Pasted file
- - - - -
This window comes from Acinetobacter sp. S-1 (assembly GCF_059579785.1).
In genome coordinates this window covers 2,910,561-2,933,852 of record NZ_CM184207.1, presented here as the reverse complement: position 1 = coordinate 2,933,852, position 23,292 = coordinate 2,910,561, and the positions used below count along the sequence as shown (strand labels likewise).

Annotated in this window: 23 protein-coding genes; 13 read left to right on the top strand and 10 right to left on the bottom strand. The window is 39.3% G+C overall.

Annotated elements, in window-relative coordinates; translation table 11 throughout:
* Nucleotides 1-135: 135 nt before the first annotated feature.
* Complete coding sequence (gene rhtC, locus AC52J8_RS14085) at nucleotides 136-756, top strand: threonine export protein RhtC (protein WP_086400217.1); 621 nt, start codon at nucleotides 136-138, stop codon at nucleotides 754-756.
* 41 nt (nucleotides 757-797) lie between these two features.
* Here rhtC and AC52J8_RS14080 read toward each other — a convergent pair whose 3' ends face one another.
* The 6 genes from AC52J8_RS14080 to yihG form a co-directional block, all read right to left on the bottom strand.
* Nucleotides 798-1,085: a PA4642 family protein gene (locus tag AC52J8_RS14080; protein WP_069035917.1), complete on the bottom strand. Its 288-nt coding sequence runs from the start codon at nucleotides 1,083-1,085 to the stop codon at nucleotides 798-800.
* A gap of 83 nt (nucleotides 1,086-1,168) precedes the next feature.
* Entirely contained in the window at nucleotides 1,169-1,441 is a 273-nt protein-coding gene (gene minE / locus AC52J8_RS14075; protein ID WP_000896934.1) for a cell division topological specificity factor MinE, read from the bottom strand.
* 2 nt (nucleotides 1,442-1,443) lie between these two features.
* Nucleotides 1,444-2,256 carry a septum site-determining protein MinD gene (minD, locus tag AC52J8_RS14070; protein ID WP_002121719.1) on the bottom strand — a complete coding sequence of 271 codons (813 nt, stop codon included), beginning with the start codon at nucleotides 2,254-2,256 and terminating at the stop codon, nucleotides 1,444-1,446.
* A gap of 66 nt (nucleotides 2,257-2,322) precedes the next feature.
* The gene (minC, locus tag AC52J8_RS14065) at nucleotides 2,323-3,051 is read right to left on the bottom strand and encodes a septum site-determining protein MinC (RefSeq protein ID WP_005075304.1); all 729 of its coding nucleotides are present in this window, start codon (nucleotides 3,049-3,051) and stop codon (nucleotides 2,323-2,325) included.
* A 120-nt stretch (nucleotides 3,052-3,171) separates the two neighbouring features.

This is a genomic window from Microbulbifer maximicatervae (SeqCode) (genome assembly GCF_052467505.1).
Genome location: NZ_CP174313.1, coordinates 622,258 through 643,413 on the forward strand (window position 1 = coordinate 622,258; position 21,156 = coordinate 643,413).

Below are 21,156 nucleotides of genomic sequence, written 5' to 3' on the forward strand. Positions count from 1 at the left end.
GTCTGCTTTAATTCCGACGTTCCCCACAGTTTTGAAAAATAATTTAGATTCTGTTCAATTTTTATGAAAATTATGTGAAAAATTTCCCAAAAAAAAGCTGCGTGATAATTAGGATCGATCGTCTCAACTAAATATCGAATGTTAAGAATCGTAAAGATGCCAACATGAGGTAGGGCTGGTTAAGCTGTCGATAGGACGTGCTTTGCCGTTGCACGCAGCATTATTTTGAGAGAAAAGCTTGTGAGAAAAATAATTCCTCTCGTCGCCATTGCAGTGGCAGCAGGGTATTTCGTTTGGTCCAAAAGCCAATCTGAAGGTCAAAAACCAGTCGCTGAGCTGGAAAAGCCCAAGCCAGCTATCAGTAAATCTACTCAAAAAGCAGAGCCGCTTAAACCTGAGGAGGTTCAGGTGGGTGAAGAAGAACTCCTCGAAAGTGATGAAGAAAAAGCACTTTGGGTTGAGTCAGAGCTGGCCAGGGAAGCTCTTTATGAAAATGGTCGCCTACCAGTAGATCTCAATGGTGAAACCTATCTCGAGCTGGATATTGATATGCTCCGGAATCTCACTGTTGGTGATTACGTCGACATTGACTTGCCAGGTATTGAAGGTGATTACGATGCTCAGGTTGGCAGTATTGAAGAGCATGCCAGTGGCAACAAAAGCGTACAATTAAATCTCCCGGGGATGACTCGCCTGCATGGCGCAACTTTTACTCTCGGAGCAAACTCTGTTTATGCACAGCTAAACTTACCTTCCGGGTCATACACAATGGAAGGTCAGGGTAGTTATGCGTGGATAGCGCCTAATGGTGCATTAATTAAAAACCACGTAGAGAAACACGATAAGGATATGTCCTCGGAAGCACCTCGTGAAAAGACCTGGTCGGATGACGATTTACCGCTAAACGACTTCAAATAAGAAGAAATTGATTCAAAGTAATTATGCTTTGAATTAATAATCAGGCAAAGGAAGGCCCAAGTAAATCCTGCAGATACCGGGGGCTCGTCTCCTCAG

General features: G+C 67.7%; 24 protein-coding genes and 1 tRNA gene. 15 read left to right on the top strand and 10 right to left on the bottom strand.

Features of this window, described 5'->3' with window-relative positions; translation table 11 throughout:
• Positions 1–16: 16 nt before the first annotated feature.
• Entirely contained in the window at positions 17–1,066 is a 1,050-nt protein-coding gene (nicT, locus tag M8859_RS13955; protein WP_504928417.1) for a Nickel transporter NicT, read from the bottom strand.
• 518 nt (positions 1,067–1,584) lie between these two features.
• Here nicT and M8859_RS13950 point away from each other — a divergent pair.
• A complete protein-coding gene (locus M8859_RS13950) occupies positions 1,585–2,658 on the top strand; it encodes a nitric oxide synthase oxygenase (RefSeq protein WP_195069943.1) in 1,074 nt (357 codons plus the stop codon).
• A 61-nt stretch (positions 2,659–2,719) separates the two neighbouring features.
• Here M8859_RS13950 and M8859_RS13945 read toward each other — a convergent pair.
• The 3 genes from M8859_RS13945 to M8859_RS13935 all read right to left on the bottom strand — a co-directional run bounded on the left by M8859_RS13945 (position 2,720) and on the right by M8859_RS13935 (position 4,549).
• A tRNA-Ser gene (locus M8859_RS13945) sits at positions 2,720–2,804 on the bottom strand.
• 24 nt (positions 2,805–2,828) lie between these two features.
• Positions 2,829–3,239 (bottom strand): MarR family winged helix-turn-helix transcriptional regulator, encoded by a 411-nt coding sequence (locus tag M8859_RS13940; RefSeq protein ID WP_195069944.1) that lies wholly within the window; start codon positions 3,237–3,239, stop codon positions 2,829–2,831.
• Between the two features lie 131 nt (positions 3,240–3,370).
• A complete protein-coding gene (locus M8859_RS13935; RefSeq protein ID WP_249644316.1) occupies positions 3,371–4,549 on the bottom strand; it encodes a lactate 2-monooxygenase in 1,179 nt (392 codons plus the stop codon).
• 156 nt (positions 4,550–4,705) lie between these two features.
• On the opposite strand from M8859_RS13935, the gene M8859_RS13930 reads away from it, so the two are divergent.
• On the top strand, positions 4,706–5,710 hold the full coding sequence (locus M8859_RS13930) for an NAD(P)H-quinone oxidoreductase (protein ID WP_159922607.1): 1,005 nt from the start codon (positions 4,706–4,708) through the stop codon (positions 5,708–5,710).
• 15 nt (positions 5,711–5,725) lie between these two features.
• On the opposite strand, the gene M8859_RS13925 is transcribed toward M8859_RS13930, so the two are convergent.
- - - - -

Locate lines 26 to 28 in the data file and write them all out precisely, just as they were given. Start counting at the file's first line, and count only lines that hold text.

• 518 nt (positions 1,067–1,584) lie between these two features.
• Here nicT and M8859_RS13950 point away from each other — a divergent pair.
• A complete protein-coding gene (locus M8859_RS13950) occupies positions 1,585–2,658 on the top strand; it encodes a nitric oxide synthase oxygenase (RefSeq protein WP_195069943.1) in 1,074 nt (357 codons plus the stop codon).